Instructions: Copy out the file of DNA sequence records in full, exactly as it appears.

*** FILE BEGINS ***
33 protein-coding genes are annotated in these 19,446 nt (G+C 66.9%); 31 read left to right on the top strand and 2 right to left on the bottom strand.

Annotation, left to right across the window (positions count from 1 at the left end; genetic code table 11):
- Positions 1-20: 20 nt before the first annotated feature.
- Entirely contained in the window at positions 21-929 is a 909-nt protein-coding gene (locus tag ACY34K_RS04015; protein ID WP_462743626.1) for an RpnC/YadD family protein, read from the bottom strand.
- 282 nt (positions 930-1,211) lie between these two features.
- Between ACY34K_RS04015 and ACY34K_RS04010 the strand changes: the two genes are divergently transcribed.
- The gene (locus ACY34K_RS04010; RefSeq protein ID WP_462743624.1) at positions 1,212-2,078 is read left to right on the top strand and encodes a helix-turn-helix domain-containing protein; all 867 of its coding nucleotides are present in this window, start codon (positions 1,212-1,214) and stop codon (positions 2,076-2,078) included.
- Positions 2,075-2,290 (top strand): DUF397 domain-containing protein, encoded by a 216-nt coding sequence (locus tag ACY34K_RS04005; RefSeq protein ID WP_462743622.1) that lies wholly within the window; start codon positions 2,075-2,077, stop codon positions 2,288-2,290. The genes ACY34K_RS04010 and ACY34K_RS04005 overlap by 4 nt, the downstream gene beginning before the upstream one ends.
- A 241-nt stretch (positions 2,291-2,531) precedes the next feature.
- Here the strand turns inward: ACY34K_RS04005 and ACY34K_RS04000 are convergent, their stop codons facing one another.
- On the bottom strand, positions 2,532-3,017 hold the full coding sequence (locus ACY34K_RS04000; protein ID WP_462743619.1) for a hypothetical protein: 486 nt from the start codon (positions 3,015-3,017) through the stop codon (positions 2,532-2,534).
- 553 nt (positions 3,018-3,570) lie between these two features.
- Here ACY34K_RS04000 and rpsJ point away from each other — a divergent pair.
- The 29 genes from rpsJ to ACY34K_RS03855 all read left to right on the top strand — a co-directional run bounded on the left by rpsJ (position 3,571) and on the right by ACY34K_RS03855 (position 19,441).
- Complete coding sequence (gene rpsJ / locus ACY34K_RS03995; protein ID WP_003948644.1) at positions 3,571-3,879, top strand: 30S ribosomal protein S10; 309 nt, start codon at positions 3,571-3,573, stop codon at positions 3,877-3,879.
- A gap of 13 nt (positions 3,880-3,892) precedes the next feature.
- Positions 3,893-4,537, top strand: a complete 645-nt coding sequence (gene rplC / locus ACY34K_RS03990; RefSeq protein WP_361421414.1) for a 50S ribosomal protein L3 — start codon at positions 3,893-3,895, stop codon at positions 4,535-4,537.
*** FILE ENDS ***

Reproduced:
33 protein-coding genes are annotated in these 19,446 nt (G+C 66.9%); 31 read left to right on the top strand and 2 right to left on the bottom strand.

Annotation, left to right across the window (positions count from 1 at the left end; genetic code table 11):
- Positions 1-20: 20 nt before the first annotated feature.
- Entirely contained in the window at positions 21-929 is a 909-nt protein-coding gene (locus tag ACY34K_RS04015; protein ID WP_462743626.1) for an RpnC/YadD family protein, read from the bottom strand.
- 282 nt (positions 930-1,211) lie between these two features.
- Between ACY34K_RS04015 and ACY34K_RS04010 the strand changes: the two genes are divergently transcribed.
- The gene (locus ACY34K_RS04010; RefSeq protein ID WP_462743624.1) at positions 1,212-2,078 is read left to right on the top strand and encodes a helix-turn-helix domain-containing protein; all 867 of its coding nucleotides are present in this window, start codon (positions 1,212-1,214) and stop codon (positions 2,076-2,078) included.
- Positions 2,075-2,290 (top strand): DUF397 domain-containing protein, encoded by a 216-nt coding sequence (locus tag ACY34K_RS04005; RefSeq protein ID WP_462743622.1) that lies wholly within the window; start codon positions 2,075-2,077, stop codon positions 2,288-2,290. The genes ACY34K_RS04010 and ACY34K_RS04005 overlap by 4 nt, the downstream gene beginning before the upstream one ends.
- A 241-nt stretch (positions 2,291-2,531) precedes the next feature.
- Here the strand turns inward: ACY34K_RS04005 and ACY34K_RS04000 are convergent, their stop codons facing one another.
- On the bottom strand, positions 2,532-3,017 hold the full coding sequence (locus ACY34K_RS04000; protein ID WP_462743619.1) for a hypothetical protein: 486 nt from the start codon (positions 3,015-3,017) through the stop codon (positions 2,532-2,534).
- 553 nt (positions 3,018-3,570) lie between these two features.
- Here ACY34K_RS04000 and rpsJ point away from each other — a divergent pair.
- The 29 genes from rpsJ to ACY34K_RS03855 all read left to right on the top strand — a co-directional run bounded on the left by rpsJ (position 3,571) and on the right by ACY34K_RS03855 (position 19,441).
- Complete coding sequence (gene rpsJ / locus ACY34K_RS03995; protein ID WP_003948644.1) at positions 3,571-3,879, top strand: 30S ribosomal protein S10; 309 nt, start codon at positions 3,571-3,573, stop codon at positions 3,877-3,879.
- A gap of 13 nt (positions 3,880-3,892) precedes the next feature.
- Positions 3,893-4,537, top strand: a complete 645-nt coding sequence (gene rplC / locus ACY34K_RS03990; RefSeq protein WP_361421414.1) for a 50S ribosomal protein L3 — start codon at positions 3,893-3,895, stop codon at positions 4,535-4,537.